Games,’ an independent film by Italian director Cosimo Alema, tells the
story of a group of young men and women on a weekend trip to the
countryside. Right from the start, you get a sense of the different
personalities within the group: There are the sisters with lingering
‘issues,’ smouldering romances and rivalries.
is to find a nice, quiet backwater to engage in a friendly bout of
airsoft, in which the combatants use life-like rifles loaded with
do the group know that the woods they have chosen are already occupied
by a group of rather intense ex-soldiers, who have more deadly ways to
blow off steam. They’re armed with real weapons, with which they like to
hunt captured dogs. But the four-legged prey is getting boring, and,
sensing an opportunity to act out their secret desires, they decide to
hunt and kill the ‘pretend soldiers’ who have fallen into their lap.
A lot of
different techniques have been used in ‘War Games,’ all of which are
intended to cause suspense and fear in the audience. Some of them are
familiar, and used with a heavy hand, such as the technique of putting
foliage or grass between the camera and the characters to make it look
as though they’re being watched. Others are more subtle, and far more
affecting: In one scene a character takes a break, after being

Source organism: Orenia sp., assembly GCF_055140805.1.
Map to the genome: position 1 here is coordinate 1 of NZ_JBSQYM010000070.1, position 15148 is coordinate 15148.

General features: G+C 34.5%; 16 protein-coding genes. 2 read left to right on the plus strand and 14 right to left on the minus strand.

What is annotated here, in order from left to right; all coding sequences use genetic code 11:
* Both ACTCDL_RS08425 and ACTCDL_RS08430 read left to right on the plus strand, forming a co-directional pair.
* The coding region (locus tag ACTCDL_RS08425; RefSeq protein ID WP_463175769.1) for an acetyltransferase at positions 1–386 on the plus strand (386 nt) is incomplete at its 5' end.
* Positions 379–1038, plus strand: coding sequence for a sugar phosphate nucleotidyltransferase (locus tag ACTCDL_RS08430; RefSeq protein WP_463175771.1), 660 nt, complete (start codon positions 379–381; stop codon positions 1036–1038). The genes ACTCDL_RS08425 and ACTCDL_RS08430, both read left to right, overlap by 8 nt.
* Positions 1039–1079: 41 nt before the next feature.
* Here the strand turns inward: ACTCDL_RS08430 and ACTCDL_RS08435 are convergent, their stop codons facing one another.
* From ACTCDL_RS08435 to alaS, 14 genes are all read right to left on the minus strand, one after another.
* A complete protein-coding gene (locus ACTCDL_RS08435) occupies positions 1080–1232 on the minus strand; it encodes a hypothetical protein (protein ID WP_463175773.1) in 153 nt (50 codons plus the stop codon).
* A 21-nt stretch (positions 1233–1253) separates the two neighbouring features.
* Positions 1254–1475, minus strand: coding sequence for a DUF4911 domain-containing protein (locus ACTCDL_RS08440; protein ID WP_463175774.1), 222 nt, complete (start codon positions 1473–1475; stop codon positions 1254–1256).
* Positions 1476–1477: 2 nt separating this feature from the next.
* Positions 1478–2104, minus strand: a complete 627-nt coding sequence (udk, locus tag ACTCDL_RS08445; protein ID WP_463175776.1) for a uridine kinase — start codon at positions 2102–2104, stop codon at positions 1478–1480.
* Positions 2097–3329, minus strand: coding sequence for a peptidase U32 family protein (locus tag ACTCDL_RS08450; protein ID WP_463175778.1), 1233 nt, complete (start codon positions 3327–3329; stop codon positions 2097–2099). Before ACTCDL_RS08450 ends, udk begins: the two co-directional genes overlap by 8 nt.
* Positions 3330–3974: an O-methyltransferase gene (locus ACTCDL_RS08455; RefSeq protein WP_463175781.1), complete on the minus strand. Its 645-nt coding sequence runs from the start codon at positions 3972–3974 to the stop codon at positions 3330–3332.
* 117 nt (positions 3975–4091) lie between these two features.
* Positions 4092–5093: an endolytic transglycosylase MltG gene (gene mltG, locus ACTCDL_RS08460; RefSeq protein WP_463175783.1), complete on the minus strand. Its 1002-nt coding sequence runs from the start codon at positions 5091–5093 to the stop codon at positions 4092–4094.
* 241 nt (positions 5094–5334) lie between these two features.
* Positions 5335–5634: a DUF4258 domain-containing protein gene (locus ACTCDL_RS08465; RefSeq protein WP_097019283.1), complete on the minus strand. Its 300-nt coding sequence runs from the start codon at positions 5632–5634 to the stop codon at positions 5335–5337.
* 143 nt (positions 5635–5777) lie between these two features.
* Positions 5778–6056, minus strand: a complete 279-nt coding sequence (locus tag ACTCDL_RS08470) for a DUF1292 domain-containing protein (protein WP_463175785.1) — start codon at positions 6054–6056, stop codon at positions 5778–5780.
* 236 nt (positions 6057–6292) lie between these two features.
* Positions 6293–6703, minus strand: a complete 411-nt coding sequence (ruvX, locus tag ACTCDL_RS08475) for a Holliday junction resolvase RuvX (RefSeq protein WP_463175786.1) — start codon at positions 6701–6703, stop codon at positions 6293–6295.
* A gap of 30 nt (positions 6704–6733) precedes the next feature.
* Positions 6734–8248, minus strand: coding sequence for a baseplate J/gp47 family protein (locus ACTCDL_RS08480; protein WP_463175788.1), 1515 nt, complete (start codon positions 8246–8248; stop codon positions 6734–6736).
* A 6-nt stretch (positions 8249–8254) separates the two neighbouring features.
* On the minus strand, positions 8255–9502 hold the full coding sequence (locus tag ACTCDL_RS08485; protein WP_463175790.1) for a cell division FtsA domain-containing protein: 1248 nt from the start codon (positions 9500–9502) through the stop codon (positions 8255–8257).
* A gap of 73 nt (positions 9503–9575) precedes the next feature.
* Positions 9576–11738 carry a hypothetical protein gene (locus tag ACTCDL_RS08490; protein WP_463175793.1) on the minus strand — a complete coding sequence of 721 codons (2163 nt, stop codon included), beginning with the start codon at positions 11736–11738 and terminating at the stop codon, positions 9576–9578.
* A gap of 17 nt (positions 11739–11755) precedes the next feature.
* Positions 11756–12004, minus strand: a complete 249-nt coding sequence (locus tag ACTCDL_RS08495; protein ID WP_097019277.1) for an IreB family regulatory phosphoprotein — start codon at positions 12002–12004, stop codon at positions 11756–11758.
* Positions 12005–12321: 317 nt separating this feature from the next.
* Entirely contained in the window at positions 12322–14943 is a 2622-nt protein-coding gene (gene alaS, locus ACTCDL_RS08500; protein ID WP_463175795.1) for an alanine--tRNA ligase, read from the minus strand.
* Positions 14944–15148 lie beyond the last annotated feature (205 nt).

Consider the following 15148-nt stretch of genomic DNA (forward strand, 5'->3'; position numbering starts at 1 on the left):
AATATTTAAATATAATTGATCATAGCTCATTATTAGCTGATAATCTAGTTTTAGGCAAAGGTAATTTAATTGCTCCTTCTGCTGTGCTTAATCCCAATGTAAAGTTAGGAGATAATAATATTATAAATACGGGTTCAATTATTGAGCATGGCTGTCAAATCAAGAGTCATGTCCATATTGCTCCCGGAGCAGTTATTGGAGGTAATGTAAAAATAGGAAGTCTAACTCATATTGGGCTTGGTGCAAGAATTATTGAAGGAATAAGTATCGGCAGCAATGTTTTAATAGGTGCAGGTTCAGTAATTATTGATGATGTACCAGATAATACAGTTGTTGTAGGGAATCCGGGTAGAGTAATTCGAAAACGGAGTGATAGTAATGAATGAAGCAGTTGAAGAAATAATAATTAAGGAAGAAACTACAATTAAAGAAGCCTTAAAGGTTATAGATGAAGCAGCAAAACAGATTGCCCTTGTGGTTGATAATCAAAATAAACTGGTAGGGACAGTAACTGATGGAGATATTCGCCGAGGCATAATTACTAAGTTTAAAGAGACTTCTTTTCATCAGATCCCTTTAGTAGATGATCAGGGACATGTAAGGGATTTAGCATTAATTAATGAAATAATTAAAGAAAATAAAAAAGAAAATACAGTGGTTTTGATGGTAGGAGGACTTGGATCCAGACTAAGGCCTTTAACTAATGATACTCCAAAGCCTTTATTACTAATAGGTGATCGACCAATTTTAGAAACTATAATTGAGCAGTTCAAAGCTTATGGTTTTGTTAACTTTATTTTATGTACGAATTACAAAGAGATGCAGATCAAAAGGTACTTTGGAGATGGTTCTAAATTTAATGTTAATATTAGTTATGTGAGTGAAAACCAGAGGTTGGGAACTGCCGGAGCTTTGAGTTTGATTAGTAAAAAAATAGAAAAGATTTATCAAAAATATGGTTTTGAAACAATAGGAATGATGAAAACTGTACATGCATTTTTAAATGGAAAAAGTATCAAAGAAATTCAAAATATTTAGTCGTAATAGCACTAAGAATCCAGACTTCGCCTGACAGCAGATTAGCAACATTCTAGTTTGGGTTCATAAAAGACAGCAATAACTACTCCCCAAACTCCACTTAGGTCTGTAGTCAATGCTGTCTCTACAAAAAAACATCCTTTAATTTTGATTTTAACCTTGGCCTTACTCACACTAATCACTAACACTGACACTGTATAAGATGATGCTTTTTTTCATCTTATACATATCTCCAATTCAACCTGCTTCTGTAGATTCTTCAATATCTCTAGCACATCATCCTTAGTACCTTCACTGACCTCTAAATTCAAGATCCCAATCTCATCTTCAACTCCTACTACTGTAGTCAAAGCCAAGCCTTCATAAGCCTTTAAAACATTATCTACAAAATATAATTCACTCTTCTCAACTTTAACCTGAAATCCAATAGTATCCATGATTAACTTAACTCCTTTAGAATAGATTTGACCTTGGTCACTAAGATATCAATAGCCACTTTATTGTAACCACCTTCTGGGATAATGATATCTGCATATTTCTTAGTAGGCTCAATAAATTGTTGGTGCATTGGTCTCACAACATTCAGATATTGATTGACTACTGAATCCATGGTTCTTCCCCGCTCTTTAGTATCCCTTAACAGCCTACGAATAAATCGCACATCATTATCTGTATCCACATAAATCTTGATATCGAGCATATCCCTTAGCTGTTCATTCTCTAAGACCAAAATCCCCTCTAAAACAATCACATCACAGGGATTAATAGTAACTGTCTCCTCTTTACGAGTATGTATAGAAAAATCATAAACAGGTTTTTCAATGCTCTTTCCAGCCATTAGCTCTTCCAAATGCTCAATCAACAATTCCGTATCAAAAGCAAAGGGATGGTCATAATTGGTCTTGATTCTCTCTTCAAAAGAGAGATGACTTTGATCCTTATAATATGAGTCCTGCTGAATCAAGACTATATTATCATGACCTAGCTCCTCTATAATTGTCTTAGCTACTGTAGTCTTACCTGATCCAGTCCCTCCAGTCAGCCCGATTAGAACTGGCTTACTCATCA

eliminated from the game of Airsoft. In the background we hear a
high-pitched noise, but it’s impossible to tell whether it’s a whistle
or a scream.
is set out in the woods, with some scenes taking place along a gravel
track or in a bunker or in some old ruins. There’s nothing all that
visually interesting about the setting. Adding to the blandness, the
colour has been de-saturated to the point that everything is tinged with
soundtrack is diverse and often surprising. The more emotional moments
are accompanied by strings and piano with mellow vocals. But later on,
when the action is intense, we are subjected to an instrumental bedlam
of human or animal screams, all submerged under a thick layer of
distortion. This movie can be very hard on the ears, especially when it
moves from a tranquil conversation scene to the point of view of one of
the bad guys- the ragged, stilted sound of his breathing will almost
certainly make you want to cover your ears.
protagonists are ‘just’ developed enough for us to care about them and
to feel fear for them. The baddies are utterly irredeemable and not all
that interesting. Even though we get to know a bit about them through
scenes of dialogue, we never get a sense of what makes them tick, or
find out exactly what their malfunction is.
experience, War Games is shattering. It seems to know exactly what your
expectations are, what your hopes are, and ruthlessly crushes them.
doesn’t do anything spectacular, but nor does it fail in any given area.
The story it tells us is convincing and harrowing, if not particularly